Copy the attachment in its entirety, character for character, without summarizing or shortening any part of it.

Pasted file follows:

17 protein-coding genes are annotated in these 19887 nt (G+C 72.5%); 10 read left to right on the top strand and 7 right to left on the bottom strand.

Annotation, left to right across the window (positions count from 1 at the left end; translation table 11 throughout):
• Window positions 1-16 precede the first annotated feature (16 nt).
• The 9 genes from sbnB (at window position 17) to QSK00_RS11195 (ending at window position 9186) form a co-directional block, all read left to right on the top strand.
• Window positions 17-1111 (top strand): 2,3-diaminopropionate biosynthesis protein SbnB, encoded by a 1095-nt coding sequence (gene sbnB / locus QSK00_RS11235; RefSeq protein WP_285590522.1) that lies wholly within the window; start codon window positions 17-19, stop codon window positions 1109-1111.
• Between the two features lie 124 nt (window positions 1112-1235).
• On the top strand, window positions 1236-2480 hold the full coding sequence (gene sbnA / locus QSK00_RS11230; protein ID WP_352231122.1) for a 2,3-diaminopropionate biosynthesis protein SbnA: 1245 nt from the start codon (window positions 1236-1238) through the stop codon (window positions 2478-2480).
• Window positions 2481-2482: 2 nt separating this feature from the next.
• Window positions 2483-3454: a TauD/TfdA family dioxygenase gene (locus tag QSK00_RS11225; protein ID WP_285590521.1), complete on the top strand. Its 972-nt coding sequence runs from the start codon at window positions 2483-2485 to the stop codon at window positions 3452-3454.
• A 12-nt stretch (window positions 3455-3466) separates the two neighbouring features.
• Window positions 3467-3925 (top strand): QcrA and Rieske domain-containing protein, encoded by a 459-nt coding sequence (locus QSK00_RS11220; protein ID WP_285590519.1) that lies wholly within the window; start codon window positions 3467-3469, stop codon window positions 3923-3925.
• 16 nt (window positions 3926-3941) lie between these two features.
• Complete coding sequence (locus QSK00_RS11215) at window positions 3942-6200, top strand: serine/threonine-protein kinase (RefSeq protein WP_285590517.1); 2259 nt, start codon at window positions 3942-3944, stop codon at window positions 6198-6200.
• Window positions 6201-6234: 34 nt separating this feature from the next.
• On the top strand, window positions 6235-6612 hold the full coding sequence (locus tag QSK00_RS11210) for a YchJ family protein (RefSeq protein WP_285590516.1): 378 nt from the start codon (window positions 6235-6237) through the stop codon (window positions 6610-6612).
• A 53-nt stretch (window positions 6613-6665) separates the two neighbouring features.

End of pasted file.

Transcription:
17 protein-coding genes are annotated in these 19887 nt (G+C 72.5%); 10 read left to right on the top strand and 7 right to left on the bottom strand.

Annotation, left to right across the window (positions count from 1 at the left end; translation table 11 throughout):
• Window positions 1-16 precede the first annotated feature (16 nt).
• The 9 genes from sbnB (at window position 17) to QSK00_RS11195 (ending at window position 9186) form a co-directional block, all read left to right on the top strand.
• Window positions 17-1111 (top strand): 2,3-diaminopropionate biosynthesis protein SbnB, encoded by a 1095-nt coding sequence (gene sbnB / locus QSK00_RS11235; RefSeq protein WP_285590522.1) that lies wholly within the window; start codon window positions 17-19, stop codon window positions 1109-1111.
• Between the two features lie 124 nt (window positions 1112-1235).
• On the top strand, window positions 1236-2480 hold the full coding sequence (gene sbnA / locus QSK00_RS11230; protein ID WP_352231122.1) for a 2,3-diaminopropionate biosynthesis protein SbnA: 1245 nt from the start codon (window positions 1236-1238) through the stop codon (window positions 2478-2480).
• Window positions 2481-2482: 2 nt separating this feature from the next.
• Window positions 2483-3454: a TauD/TfdA family dioxygenase gene (locus tag QSK00_RS11225; protein ID WP_285590521.1), complete on the top strand. Its 972-nt coding sequence runs from the start codon at window positions 2483-2485 to the stop codon at window positions 3452-3454.
• A 12-nt stretch (window positions 3455-3466) separates the two neighbouring features.
• Window positions 3467-3925 (top strand): QcrA and Rieske domain-containing protein, encoded by a 459-nt coding sequence (locus QSK00_RS11220; protein ID WP_285590519.1) that lies wholly within the window; start codon window positions 3467-3469, stop codon window positions 3923-3925.
• 16 nt (window positions 3926-3941) lie between these two features.
• Complete coding sequence (locus QSK00_RS11215) at window positions 3942-6200, top strand: serine/threonine-protein kinase (RefSeq protein WP_285590517.1); 2259 nt, start codon at window positions 3942-3944, stop codon at window positions 6198-6200.
• Window positions 6201-6234: 34 nt separating this feature from the next.
• On the top strand, window positions 6235-6612 hold the full coding sequence (locus tag QSK00_RS11210) for a YchJ family protein (RefSeq protein WP_285590516.1): 378 nt from the start codon (window positions 6235-6237) through the stop codon (window positions 6610-6612).
• A 53-nt stretch (window positions 6613-6665) separates the two neighbouring features.